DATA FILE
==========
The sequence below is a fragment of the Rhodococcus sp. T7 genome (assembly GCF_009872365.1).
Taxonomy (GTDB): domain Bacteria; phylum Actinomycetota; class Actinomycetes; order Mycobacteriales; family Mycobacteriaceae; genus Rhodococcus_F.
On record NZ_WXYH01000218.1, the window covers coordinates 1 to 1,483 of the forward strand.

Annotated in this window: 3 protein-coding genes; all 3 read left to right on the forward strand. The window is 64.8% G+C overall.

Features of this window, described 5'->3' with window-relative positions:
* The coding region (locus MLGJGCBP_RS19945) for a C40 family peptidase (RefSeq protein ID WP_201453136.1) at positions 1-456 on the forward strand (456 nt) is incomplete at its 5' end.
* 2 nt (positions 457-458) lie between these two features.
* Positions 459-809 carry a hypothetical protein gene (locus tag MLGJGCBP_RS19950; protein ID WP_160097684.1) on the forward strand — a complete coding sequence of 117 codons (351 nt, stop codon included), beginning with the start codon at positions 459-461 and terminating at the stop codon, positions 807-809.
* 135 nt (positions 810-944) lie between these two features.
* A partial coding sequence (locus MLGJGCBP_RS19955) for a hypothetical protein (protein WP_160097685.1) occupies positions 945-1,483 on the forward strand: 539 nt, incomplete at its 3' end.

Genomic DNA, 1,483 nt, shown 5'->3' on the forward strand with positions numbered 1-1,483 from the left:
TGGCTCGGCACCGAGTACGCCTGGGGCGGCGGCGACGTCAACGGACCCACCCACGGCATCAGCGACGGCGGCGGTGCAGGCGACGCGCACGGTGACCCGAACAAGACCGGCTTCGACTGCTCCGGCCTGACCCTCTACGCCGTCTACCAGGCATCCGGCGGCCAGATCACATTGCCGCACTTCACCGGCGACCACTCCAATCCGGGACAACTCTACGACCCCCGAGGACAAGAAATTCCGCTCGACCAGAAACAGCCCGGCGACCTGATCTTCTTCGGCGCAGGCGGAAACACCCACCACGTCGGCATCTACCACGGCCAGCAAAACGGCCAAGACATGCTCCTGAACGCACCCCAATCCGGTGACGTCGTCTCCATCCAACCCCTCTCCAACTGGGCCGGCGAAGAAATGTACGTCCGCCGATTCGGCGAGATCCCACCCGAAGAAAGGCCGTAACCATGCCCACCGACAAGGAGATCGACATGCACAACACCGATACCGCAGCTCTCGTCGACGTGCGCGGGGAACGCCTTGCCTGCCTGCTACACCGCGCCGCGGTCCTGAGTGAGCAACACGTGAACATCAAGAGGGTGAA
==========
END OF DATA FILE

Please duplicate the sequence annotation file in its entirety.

The sequence below is a fragment of the Rhodococcus sp. T7 genome (assembly GCF_009872365.1).
Taxonomy (GTDB): domain Bacteria; phylum Actinomycetota; class Actinomycetes; order Mycobacteriales; family Mycobacteriaceae; genus Rhodococcus_F.
On record NZ_WXYH01000218.1, the window covers coordinates 1 to 1,483 of the forward strand.

Annotated in this window: 3 protein-coding genes; all 3 read left to right on the forward strand. The window is 64.8% G+C overall.

Features of this window, described 5'->3' with window-relative positions:
* The coding region (locus MLGJGCBP_RS19945) for a C40 family peptidase (RefSeq protein ID WP_201453136.1) at positions 1-456 on the forward strand (456 nt) is incomplete at its 5' end.
* 2 nt (positions 457-458) lie between these two features.
* Positions 459-809 carry a hypothetical protein gene (locus tag MLGJGCBP_RS19950; protein ID WP_160097684.1) on the forward strand — a complete coding sequence of 117 codons (351 nt, stop codon included), beginning with the start codon at positions 459-461 and terminating at the stop codon, positions 807-809.
* 135 nt (positions 810-944) lie between these two features.
* A partial coding sequence (locus MLGJGCBP_RS19955) for a hypothetical protein (protein WP_160097685.1) occupies positions 945-1,483 on the forward strand: 539 nt, incomplete at its 3' end.

Genomic DNA, 1,483 nt, shown 5'->3' on the forward strand with positions numbered 1-1,483 from the left:
TGGCTCGGCACCGAGTACGCCTGGGGCGGCGGCGACGTCAACGGACCCACCCACGGCATCAGCGACGGCGGCGGTGCAGGCGACGCGCACGGTGACCCGAACAAGACCGGCTTCGACTGCTCCGGCCTGACCCTCTACGCCGTCTACCAGGCATCCGGCGGCCAGATCACATTGCCGCACTTCACCGGCGACCACTCCAATCCGGGACAACTCTACGACCCCCGAGGACAAGAAATTCCGCTCGACCAGAAACAGCCCGGCGACCTGATCTTCTTCGGCGCAGGCGGAAACACCCACCACGTCGGCATCTACCACGGCCAGCAAAACGGCCAAGACATGCTCCTGAACGCACCCCAATCCGGTGACGTCGTCTCCATCCAACCCCTCTCCAACTGGGCCGGCGAAGAAATGTACGTCCGCCGATTCGGCGAGATCCCACCCGAAGAAAGGCCGTAACCATGCCCACCGACAAGGAGATCGACATGCACAACACCGATACCGCAGCTCTCGTCGACGTGCGCGGGGAACGCCTTGCCTGCCTGCTACACCGCGCCGCGGTCCTGAGTGAGCAACACGTGAACATCAAGAGGGTGAA